Cities, towns ready for infrastructure spree
The Canadian PressFriday, February 14, 2014
OTTAWA - Municipalities are lining up for a piece of the Conservative government's $14-billion blitz on infrastructure spending, with proposals for projects ranging from wastewater treatment to public transit.
Pitches have been in the works for weeks — if not months — in anticipation of the unveiling this week of the new building Canada fund, which was first announced in last year's federal budget.
Provinces, cities and towns had to do most of their preparations ahead of time because they're under a serious time crunch. Existing spending is set to run out and the new fund kicks off on April 1. That leaves would-be funding recipients a little more than a month to assemble their proposals.
Two cities — Calgary and Ottawa — shared some details of their infrastructure funding proposals with The Canadian Press.
Ottawa plans to ask the federal and provincial governments for $65 million each to pay for the third and final phase of its plan to limit the amount of raw sewage that spills into the Ottawa River. Both levels of government have already partnered with the city for the first two phases of the plan.
Ryan Kennery, a spokesman for Mayor Jim Watson, says the city has managed to reduce the amount of sewage overflow by 80 per cent in the last six years. Last year, however, 205 million litres of sewage and waste water still spilled into the river.
The city wants money from this new infrastructure pot to build underground storage tanks for the excess sewage and waste water. Once treatment plants are up and running, the water would be cleaned and released into the river.
The plan is to get funding in place this year and go to tender by the fall, Kennery said. If everything works, construction would start next year and most of the work would be done by 2017.
Calgary wants to tap into the building fund to help pay for several major projects.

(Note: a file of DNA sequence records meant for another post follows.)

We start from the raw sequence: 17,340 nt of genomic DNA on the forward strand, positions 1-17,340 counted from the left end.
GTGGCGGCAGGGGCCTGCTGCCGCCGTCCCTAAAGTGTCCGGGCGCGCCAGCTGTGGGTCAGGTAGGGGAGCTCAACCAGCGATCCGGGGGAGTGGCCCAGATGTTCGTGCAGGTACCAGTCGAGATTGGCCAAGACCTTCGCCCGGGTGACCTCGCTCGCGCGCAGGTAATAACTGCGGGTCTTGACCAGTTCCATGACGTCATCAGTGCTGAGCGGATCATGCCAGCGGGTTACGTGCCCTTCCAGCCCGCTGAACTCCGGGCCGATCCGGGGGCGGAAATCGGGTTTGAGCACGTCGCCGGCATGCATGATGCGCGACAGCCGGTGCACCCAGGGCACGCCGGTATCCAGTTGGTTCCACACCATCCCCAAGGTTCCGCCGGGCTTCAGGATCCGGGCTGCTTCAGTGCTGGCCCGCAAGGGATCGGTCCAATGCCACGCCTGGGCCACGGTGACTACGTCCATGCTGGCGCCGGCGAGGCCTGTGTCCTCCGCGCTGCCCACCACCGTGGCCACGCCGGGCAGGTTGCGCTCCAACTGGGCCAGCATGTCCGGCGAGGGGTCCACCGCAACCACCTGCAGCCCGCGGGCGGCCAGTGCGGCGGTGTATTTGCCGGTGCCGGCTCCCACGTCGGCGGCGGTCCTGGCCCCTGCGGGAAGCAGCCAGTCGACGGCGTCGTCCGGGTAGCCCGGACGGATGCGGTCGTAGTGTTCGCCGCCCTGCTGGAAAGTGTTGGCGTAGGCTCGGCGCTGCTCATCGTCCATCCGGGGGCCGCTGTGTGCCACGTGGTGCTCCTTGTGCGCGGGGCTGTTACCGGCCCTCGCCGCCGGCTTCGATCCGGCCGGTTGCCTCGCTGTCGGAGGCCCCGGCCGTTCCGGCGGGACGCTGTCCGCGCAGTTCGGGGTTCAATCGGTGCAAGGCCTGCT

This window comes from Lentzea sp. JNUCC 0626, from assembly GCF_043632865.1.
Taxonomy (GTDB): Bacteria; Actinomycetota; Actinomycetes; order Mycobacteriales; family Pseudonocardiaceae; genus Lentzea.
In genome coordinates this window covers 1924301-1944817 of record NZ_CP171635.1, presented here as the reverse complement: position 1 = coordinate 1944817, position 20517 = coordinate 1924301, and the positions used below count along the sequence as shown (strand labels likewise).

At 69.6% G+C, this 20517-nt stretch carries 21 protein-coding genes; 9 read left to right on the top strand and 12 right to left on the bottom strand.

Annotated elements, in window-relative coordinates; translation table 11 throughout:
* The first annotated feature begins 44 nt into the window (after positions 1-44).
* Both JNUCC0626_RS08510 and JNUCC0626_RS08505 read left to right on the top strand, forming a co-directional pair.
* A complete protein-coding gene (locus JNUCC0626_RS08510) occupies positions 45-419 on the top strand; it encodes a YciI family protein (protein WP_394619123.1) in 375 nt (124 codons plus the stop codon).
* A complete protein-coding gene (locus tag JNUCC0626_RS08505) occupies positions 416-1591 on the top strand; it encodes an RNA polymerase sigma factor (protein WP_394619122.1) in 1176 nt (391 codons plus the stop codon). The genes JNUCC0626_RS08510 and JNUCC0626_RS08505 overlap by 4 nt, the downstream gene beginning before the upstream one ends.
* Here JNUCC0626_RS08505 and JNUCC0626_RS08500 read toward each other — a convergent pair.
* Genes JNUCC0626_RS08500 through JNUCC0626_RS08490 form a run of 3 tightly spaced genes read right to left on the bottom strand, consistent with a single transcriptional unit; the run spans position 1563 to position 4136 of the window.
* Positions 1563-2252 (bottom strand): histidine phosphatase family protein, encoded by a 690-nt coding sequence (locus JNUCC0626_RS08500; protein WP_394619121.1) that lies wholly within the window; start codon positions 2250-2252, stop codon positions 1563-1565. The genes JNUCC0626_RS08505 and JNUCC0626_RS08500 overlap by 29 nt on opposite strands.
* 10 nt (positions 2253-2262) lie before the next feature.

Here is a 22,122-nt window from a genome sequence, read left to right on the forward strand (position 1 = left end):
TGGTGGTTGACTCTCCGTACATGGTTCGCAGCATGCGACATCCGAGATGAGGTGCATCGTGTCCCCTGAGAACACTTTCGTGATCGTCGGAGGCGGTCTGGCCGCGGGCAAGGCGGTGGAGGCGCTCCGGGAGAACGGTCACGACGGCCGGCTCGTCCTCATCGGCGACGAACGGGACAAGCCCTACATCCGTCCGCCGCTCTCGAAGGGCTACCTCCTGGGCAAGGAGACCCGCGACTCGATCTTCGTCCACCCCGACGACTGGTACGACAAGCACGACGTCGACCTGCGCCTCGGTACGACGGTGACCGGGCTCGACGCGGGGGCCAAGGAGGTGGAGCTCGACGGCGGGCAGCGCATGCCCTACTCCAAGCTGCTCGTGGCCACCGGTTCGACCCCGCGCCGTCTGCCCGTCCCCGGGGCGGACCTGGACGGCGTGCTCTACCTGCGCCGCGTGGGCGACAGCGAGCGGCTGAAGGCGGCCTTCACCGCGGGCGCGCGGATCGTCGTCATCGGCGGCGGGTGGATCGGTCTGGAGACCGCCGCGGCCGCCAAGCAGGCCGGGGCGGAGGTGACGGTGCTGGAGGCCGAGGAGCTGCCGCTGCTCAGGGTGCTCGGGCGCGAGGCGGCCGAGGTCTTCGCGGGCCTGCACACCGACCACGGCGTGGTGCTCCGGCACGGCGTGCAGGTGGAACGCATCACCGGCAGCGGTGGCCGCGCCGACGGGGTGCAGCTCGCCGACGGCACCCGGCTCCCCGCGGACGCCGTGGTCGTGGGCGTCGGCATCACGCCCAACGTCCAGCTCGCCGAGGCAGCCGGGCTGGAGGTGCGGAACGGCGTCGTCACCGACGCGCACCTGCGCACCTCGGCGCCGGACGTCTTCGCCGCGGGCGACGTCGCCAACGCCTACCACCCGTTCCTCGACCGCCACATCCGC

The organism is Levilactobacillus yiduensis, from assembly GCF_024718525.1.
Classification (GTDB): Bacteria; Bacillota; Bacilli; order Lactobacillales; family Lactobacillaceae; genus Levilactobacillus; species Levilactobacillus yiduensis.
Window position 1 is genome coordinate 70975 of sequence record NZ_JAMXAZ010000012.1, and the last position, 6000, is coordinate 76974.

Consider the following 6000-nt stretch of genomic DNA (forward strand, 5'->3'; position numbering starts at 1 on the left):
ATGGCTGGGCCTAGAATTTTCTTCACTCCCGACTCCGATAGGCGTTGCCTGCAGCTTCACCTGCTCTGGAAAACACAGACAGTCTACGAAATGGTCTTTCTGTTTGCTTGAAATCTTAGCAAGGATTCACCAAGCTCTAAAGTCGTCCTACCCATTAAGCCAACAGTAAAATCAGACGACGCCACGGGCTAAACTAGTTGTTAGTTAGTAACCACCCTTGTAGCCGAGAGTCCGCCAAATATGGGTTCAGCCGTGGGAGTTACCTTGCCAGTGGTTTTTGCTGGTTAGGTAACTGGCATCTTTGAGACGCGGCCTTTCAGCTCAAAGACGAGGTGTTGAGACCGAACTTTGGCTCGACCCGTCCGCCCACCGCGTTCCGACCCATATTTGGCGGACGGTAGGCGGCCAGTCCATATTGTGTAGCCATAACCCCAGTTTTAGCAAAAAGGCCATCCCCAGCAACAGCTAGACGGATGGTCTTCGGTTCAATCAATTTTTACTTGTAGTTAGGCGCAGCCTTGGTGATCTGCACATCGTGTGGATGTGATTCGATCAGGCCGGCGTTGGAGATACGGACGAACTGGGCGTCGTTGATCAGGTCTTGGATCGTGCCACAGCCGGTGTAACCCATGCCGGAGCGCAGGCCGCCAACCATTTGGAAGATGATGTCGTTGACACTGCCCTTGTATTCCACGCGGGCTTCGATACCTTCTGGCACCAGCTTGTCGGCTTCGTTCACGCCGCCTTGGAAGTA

The city estimates it needs to spend $13.6 billion on infrastructure over the next 10 years. Of that, $4 billion is funded, leaving a gap of $9.6 billion Calgary hopes to fill with federal and provincial money.
"The province and the federal government both have roles to play in funding the capital needs of cities," Daorcey Le Bray, a spokesman for Calgary Mayor Naheed Nenshi, said in an email.
"Property tax, alone, doesn't even come close to paying for the infrastructure needs of growing cities (or the maintenance of older cities)."
The projects are grouped into three categories: corporate, community and transportation infrastructure. They include light-rail extensions, parks and outdoor spaces and emergency response.
The Federation of Canadian Municipalities said it welcomes the money but has concerns about some of the changes to this round of funding.
Local roads, sports and recreation facilities and culture and tourism are no longer eligible for funding. Municipalities will have to tap into federal gas tax money to pay for those projects.
As well, a federal Crown corporation called P3 Canada has to review every project worth more than $100 million to determine if it can be done as a public-private partnership — and its decision is final.
Municipalities are also not allowed to use their gas tax money to pay their share of big infrastructure projects as they had been in the past.